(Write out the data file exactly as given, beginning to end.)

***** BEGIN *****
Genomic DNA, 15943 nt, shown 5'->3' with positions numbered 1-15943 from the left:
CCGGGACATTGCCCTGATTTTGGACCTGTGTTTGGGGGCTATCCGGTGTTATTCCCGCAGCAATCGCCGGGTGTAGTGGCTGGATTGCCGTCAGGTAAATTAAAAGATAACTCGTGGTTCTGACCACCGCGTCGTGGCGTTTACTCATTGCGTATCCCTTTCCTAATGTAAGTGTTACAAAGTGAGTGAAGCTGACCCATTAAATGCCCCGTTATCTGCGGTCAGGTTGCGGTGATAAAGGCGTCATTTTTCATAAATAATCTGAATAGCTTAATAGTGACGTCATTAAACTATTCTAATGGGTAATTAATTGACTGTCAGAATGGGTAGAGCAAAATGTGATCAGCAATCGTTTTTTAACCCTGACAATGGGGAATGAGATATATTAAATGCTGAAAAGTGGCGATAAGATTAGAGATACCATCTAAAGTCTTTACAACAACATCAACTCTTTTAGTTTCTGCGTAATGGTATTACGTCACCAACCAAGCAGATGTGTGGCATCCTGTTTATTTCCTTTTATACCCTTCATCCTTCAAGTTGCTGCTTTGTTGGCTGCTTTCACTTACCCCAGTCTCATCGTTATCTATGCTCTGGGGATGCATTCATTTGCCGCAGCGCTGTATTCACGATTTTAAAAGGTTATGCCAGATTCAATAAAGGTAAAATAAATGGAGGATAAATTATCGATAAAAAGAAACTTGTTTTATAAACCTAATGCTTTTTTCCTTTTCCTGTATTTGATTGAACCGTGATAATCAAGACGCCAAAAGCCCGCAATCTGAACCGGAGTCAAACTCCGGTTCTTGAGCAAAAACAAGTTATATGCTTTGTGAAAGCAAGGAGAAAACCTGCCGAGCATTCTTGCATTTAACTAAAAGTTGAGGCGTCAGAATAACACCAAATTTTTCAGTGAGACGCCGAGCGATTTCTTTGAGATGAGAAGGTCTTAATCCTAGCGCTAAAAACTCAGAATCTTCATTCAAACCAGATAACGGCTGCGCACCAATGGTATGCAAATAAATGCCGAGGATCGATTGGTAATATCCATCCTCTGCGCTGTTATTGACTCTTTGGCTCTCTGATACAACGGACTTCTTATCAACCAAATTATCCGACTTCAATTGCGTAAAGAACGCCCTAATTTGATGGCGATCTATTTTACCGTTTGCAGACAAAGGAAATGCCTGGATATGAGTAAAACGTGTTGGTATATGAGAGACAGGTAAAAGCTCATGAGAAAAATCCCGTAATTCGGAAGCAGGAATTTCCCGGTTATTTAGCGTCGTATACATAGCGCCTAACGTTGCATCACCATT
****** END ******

Genomic DNA, 15943 nt, shown 5'->3' with positions numbered 1-15943 from the left:
CCGGGACATTGCCCTGATTTTGGACCTGTGTTTGGGGGCTATCCGGTGTTATTCCCGCAGCAATCGCCGGGTGTAGTGGCTGGATTGCCGTCAGGTAAATTAAAAGATAACTCGTGGTTCTGACCACCGCGTCGTGGCGTTTACTCATTGCGTATCCCTTTCCTAATGTAAGTGTTACAAAGTGAGTGAAGCTGACCCATTAAATGCCCCGTTATCTGCGGTCAGGTTGCGGTGATAAAGGCGTCATTTTTCATAAATAATCTGAATAGCTTAATAGTGACGTCATTAAACTATTCTAATGGGTAATTAATTGACTGTCAGAATGGGTAGAGCAAAATGTGATCAGCAATCGTTTTTTAACCCTGACAATGGGGAATGAGATATATTAAATGCTGAAAAGTGGCGATAAGATTAGAGATACCATCTAAAGTCTTTACAACAACATCAACTCTTTTAGTTTCTGCGTAATGGTATTACGTCACCAACCAAGCAGATGTGTGGCATCCTGTTTATTTCCTTTTATACCCTTCATCCTTCAAGTTGCTGCTTTGTTGGCTGCTTTCACTTACCCCAGTCTCATCGTTATCTATGCTCTGGGGATGCATTCATTTGCCGCAGCGCTGTATTCACGATTTTAAAAGGTTATGCCAGATTCAATAAAGGTAAAATAAATGGAGGATAAATTATCGATAAAAAGAAACTTGTTTTATAAACCTAATGCTTTTTTCCTTTTCCTGTATTTGATTGAACCGTGATAATCAAGACGCCAAAAGCCCGCAATCTGAACCGGAGTCAAACTCCGGTTCTTGAGCAAAAACAAGTTATATGCTTTGTGAAAGCAAGGAGAAAACCTGCCGAGCATTCTTGCATTTAACTAAAAGTTGAGGCGTCAGAATAACACCAAATTTTTCAGTGAGACGCCGAGCGATTTCTTTGAGATGAGAAGGTCTTAATCCTAGCGCTAAAAACTCAGAATCTTCATTCAAACCAGATAACGGCTGCGCACCAATGGTATGCAAATAAATGCCGAGGATCGATTGGTAATATCCATCCTCTGCGCTGTTATTGACTCTTTGGCTCTCTGATACAACGGACTTCTTATCAACCAAATTATCCGACTTCAATTGCGTAAAGAACGCCCTAATTTGATGGCGATCTATTTTACCGTTTGCAGACAAAGGAAATGCCTGGATATGAGTAAAACGTGTTGGTATATGAGAGACAGGTAAAAGCTCATGAGAAAAATCCCGTAATTCGGAAGCAGGAATTTCCCGGTTATTTAGCGTCGTATACATAGCGCCTAACGTTGCATCACCATT